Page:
Re:Sound Not Soundly Defeated Just Yet

Re:Sound Not Soundly Defeated Just Yet

Brent Randall is a JD candidate at the University of Ottawa.

On September 8, 2011, the Supreme Court of Canada granted leave to appeal in the Federal Court of Appeal case of Re:Sound v. Motion Picture Theatre Associations of Canada, et al. The copyright case will be heard by Canada’s highest court along with four others on December 6-7, 2011.

Empowered by section 19 of the Canadian Copyright Act, Re:Sound is a copyright collective responsible for ensuring performers and makers of works are paid “equitable remuneration” for the performance in public or communication to the public by any transmission of their work.  In March of 2008, Re:Sound (at the time called the Neighbouring Rights Collective of Canada) filed two tariff proposals, tariff 7 and tariff 9.  Tariff 7 claimed royalties on the use of sound recordings in a movie by theatres, while tariff 9 claimed royalties on the use of sound recordings in programs broadcast by television providers.  The Motion Picture Theatre Associations of Canada (MPTAC) objected to tariff 7 while several broadcasting distribution undertakings including Rogers, Shaw and Bell objected to tariff 9.

On September 16, 2009, the Copyright Board of Canada decided whether Re:Sound was in fact entitled to collect such royalties.  The Board’s reasons were ultimately based on the interpretation of the Copyright Act’s section 2 definition of a sound recording, which states:

“sound recording” means a recording, fixed in any material form, consisting of sounds, whether or not a performance of a work, but excludes any soundtrack of a cinematographic work where it accompanies a cinematographic work.

Re:Sound argued that the purpose of the exclusion was to “consolidate rights in the visual features of a cinematographic production with the rights in the audio features of a cinematographic production” and together those rights would be protected as a “cinematographic work.” The objecting parties argued that a plain reading of the definition shows that sound recordings are excluded when part of any cinematographic work.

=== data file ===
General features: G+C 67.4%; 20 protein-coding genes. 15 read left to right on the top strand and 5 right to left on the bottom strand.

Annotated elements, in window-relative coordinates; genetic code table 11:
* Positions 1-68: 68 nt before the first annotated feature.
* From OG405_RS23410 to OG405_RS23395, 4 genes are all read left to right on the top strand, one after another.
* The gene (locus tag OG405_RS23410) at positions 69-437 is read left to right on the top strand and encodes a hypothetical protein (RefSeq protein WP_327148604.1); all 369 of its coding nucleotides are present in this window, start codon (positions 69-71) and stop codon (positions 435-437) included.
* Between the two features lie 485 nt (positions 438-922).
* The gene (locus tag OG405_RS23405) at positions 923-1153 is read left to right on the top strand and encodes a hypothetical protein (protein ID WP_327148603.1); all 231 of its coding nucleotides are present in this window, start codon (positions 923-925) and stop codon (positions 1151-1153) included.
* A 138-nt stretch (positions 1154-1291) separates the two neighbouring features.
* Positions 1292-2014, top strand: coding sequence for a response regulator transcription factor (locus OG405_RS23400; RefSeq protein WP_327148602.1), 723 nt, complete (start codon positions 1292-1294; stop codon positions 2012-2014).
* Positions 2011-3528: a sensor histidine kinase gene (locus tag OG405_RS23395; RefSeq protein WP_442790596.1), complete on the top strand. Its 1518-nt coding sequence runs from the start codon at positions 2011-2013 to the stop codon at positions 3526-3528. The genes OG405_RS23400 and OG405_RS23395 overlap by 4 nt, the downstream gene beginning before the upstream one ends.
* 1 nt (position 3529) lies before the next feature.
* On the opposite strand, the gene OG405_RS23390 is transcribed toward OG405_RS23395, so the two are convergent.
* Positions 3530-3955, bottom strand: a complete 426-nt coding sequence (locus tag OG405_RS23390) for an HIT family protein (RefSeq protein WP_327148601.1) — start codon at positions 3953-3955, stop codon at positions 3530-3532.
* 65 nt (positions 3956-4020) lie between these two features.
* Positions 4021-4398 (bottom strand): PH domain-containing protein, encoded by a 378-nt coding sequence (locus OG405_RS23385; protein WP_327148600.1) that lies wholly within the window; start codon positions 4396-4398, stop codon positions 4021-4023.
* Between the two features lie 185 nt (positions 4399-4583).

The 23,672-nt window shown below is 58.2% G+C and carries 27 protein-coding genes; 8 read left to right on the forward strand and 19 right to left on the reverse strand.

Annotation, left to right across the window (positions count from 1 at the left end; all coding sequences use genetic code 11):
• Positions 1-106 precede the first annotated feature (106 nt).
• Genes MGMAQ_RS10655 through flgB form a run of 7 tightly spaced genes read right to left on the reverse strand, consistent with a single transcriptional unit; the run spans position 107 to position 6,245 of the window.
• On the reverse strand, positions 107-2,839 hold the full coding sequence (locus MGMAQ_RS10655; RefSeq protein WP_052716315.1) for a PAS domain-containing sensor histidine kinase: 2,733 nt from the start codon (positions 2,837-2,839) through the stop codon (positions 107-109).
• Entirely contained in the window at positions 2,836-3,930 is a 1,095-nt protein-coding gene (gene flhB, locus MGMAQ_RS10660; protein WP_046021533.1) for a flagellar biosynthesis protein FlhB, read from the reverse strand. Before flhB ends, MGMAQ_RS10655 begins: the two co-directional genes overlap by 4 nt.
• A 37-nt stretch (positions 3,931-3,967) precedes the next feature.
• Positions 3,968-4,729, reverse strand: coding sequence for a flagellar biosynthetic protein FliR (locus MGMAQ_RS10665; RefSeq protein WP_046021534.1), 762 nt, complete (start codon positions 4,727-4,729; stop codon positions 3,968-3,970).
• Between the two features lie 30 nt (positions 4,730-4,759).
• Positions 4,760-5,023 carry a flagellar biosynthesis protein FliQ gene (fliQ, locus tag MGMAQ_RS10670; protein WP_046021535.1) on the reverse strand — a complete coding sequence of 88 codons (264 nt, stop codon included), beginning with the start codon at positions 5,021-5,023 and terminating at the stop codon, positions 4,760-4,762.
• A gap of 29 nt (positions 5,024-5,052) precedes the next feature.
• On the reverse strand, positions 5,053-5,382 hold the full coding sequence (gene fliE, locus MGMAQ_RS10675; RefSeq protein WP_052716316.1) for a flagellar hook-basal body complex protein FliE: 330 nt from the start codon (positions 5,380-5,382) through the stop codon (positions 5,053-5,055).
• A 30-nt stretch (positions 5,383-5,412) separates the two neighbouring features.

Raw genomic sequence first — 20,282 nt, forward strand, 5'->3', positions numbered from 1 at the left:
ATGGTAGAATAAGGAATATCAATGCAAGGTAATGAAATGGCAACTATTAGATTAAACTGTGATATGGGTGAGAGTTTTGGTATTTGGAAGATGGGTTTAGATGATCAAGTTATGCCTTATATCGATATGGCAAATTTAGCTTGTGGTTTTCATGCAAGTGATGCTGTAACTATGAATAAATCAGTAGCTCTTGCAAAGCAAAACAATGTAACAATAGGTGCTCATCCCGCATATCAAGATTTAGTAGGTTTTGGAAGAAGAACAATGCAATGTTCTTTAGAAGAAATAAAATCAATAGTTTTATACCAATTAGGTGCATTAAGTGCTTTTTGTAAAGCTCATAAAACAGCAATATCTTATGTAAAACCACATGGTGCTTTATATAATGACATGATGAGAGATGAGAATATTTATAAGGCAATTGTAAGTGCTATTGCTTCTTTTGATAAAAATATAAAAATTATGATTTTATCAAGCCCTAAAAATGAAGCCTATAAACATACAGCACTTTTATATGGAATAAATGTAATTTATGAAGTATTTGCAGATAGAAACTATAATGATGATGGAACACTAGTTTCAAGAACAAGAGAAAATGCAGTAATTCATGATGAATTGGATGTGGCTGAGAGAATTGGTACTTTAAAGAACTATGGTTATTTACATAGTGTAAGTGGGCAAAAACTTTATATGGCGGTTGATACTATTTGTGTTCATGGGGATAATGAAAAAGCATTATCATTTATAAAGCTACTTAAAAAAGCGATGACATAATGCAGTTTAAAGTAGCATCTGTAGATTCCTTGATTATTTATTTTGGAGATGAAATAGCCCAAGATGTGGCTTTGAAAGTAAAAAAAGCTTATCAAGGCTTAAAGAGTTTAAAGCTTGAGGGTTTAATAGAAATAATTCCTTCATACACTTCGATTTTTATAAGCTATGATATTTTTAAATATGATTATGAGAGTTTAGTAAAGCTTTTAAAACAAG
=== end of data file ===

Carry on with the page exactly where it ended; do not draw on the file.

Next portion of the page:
In order to effectively define “sound recording” for this decision, the Board had to first define the term “soundtrack” which is not included in section 2.  Re:Sound argued that a soundtrack was the “aggregate of sounds” and because of this any pre-existing sound recordings included in a soundtrack could still be deemed separate from it.  Re:Sound felt that not separating the recordings from the soundtrack would leave copyright holders vulnerable, as it would follow that unauthorized copying of a pre-existing song from a DVD would not violate the copyright in the recording, while copying the same song from a soundtrack released on CD would.   The objecting parties, using their plain meaning argument, agreed that the sound recording would not change character and lose copyright protection if it was part of a soundtrack, but that once the owner of the movie or program is allowed to exploit the work, they should be allowed to do so without worrying about a veto from those who contributed sound recordings (for example, a contributor may attempt to prevent rental of the movie by citing ss. 15(c) or 18(c)).

The Copyright Board ultimately agreed with the objecting parties, stating that “neither the soundtrack nor any of its constituent parts are a ‘sound recording’ when they are communicated or performed with [a] program or movie.”

When Re:Sound applied to the Federal Court of Appeal for judicial review of the decision, it was rejected on February 25, 2011.  Re:Sound argued that the Copyright Board was wrong in its definition of “sound recording” as excluding individual components of a soundtrack that may be pre-existing recordings.  Trudel J.A., writing for the Court, stated that the Board was correct in the conclusion it reached, although commented on some issues.

First, the Court re-asserted what the Board had already stated, and said that Re:Sound’s concerns about the protection of rights of performers and makers when their work is disseminated without permission or extracted from a DVD were incorrect.  The Court noted that under section 17 of the Copyright Act, unauthorized use of performances in cinematographic works is illegal.  Furthermore, if a song were to be extracted from a DVD, performers and makers would be protected in the same way as if they had a standalone sound recording.

Second, the Court made it clear that comparative law arguments can only extend as far as their similarity to current Canadian legislation.  Re:Sound had relied on an argument based on cases from Australia and the UK, which were found to be baseless due to their fundamental differences from Canadian copyright law in this area.

Finally, the Court addressed Re:Sound’s argument that they should be entitled to a tariff for live-to-air broadcasts.  This argument was characterized as a “limited ground” by Trudel J.A., but ultimately did not strengthen Re:Sound’s case, since the argument was never raised with the Copyright Board.  As such, there could be no judicial review of the Board not addressing an issue never brought before them.

It will be interesting to see how this case develops at the Supreme Court of Canada in December, and how it is impacted by the other copyright cases it is being heard with.  While it seems that Re:Sound’s arguments were dealt with quite conclusively, apparently something more is left to be said.  Regardless of how these cases develop, all parties with an interest in copyright law will be closely watching the Supreme Court of Canada in the next few months.